Alberta cuts successful job-creation engine in the midst of recession
Dissolving Energy Efficiency Alberta is a “missed opportunity” to create local jobs and save Albertans money, says Efficiency Canada executive director Corey Diamond
June 12, 2020
News | Press Release
June 12, 2020, Ottawa – Yesterday, the Government of Alberta announced the dissolution of Energy Efficiency Alberta (EEA), effective September 30, 2020, folding some functions of the agency into Emissions Reduction Alberta (ERA). Before the creation of the agency in 2017, Alberta was the only jurisdiction in North America without a dedicated energy efficiency program.
With the establishment of EEA, Alberta moved up the rankings to sixth place in Canada in 2019. However, despite momentum, the province still ranked 44th place in North America in energy savings, falling behind states like Montana, Oklahoma, and South Carolina.
Energy Efficiency Alberta programs added $850 million to Alberta’s provincial GDP while creating more than 4,300 private-sector jobs between 2017 and 2019. Former oil and gas workers — laid off in one downturn or another — collected those paycheques. Their ranks include Obi Sadden, a former oil and gas sector firefighter who now owns Energy Plus Insulation, an enterprise in Medicine Hat, Alberta that is helping homeowners reduce their energy costs.
Energy efficiency — using less energy to get the same goods and services — is Canada’s cheapest source of energy. It is the energy saved through better building insulation, efficient appliances, better lighting technology, and other investments in infrastructure. In Alberta, it is projected to only cost 2.4 cents in these investments to save a kilowatt-hour of electricity, which is lower-cost than both recent wind and solar procurements, and cheaper than fossil fuels.
In the midst of post-COVID-19 recession, EEA was a strong candidate for federal investment to kick-start the economy. Last years’ uncertain direction from the province and subsequent cuts and to all rebate and incentive programs, however, prompted municipalities such as the City of Edmonton to already begin picking up the slack from the provincial government.
“Our stakeholders have consistently reported that uncertainty is terrible for business, and the amount of back-and-forth from the provincial government on this has been bad for economic growth, and bad for jobs,” says Corey Diamond, executive director of Efficiency Canada.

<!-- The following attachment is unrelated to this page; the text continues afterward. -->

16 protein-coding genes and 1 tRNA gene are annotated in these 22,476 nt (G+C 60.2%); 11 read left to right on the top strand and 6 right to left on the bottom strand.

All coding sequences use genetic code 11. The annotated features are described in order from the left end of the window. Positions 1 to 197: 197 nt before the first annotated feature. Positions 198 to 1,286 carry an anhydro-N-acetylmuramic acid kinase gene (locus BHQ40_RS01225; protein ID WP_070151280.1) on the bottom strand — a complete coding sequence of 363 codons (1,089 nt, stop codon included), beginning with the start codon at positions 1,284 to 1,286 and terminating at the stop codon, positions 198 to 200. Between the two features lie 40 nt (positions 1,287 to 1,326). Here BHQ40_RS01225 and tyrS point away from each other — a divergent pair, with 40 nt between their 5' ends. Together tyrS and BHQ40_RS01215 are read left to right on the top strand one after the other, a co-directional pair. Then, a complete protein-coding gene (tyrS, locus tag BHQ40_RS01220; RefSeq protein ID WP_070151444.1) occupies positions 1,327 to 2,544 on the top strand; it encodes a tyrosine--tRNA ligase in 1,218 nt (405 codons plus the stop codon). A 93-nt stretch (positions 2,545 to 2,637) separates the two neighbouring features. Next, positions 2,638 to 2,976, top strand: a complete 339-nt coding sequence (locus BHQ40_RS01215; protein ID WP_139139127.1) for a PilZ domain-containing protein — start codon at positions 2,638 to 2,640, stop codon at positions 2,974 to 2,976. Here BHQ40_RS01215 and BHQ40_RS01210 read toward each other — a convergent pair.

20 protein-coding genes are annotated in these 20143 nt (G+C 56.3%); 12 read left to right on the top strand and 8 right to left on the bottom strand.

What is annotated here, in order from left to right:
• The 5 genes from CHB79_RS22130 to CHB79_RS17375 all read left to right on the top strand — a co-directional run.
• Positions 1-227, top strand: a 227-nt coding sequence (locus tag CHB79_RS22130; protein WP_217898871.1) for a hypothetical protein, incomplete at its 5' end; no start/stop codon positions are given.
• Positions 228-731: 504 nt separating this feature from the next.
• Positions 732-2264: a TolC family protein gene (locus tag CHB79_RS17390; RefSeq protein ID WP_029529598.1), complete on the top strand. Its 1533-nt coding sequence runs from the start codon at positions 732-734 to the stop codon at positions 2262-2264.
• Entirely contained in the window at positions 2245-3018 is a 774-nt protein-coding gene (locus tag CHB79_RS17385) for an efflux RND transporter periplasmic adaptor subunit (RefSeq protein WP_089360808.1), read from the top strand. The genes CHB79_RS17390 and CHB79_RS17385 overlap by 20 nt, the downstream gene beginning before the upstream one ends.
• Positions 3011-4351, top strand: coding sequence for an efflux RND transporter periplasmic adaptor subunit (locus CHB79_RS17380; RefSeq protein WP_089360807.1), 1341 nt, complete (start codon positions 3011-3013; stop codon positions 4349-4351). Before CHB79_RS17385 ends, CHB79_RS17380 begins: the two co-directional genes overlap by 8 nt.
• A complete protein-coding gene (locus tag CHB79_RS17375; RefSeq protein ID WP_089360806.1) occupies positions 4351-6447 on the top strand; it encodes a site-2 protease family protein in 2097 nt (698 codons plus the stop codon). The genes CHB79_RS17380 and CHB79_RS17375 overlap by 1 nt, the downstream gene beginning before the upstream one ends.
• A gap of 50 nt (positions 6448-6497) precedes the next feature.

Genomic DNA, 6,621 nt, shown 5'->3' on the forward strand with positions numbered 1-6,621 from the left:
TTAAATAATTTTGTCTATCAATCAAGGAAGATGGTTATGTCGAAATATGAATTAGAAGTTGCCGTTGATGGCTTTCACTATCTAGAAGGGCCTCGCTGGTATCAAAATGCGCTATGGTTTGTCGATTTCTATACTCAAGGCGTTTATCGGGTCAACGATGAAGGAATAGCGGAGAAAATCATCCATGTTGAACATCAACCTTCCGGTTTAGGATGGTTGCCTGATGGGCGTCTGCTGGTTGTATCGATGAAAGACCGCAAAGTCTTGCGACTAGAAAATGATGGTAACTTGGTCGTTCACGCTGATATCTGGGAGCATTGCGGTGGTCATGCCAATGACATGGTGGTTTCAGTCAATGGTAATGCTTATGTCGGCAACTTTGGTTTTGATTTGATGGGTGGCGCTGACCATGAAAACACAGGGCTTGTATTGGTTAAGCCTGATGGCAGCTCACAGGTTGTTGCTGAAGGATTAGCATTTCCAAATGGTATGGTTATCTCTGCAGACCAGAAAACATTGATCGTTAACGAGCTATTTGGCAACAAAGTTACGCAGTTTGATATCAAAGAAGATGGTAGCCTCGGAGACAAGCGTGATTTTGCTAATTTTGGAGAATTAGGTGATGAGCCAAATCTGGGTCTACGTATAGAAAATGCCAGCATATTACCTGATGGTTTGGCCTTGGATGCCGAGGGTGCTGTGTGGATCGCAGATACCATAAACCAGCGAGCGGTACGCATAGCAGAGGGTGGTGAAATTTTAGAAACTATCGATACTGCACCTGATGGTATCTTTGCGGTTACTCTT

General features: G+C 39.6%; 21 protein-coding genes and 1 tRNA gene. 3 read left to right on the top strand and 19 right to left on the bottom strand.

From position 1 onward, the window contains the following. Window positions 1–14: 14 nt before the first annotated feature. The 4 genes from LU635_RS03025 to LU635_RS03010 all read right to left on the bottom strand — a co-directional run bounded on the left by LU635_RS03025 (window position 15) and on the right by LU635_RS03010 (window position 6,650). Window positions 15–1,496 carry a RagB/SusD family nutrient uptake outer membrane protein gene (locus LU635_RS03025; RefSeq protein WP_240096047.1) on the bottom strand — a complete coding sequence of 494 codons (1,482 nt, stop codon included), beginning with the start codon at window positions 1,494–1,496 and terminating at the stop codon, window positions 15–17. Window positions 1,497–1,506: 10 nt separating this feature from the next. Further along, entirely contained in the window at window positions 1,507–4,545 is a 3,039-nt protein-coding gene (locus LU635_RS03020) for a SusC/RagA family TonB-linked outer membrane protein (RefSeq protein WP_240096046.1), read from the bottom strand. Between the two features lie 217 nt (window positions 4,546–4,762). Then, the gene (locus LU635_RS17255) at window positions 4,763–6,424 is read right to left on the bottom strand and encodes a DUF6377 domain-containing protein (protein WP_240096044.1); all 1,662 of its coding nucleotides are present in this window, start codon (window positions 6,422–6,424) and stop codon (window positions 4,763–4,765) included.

“Cutting this job creation agency is a missed opportunity for the province to work towards economic diversification, cleaner growth and providing stable career opportunities for Albertans,” he added.
Energy Efficiency Alberta offered a full portfolio of energy savings programs for residents and businesses, which were significantly cut back last fall. It remains to be seen if Emissions Reduction Alberta will take on the mandate to deliver energy efficiency throughout the province, including helping residents and small businesses reduce their energy costs.
- Before COVID-19, the energy efficiency sector employed over 436,000 Canadians, more than the telecommunications and oil and gas sectors combined.
- Over the last two years, for every $1 invested in energy efficiency initiatives, over $3 was returned to Albertans.
- EEA generated over $850M in economic growth while delivering $600M+ in savings for utility consumers.
- The agency created more than 4,300 private-sector jobs between 2017 and 2019.
Corey Diamond, Executive Director at Efficiency Canada
About Efficiency Canada
Efficiency Canada is the national voice for an energy efficient economy. Our mission is to create a sustainable environment and better life for all Canadians by making our country a global leader in energy efficiency policy, technology, and jobs.
We conduct rigorous policy analysis; communicate compelling narratives; and convene and mobilize Canada’s dynamic energy efficiency sector.
Efficiency Canada is housed at Carleton University’s Sustainable Energy Research Centre, which is located in turn on the traditional unceded territories of the Algonquin nation.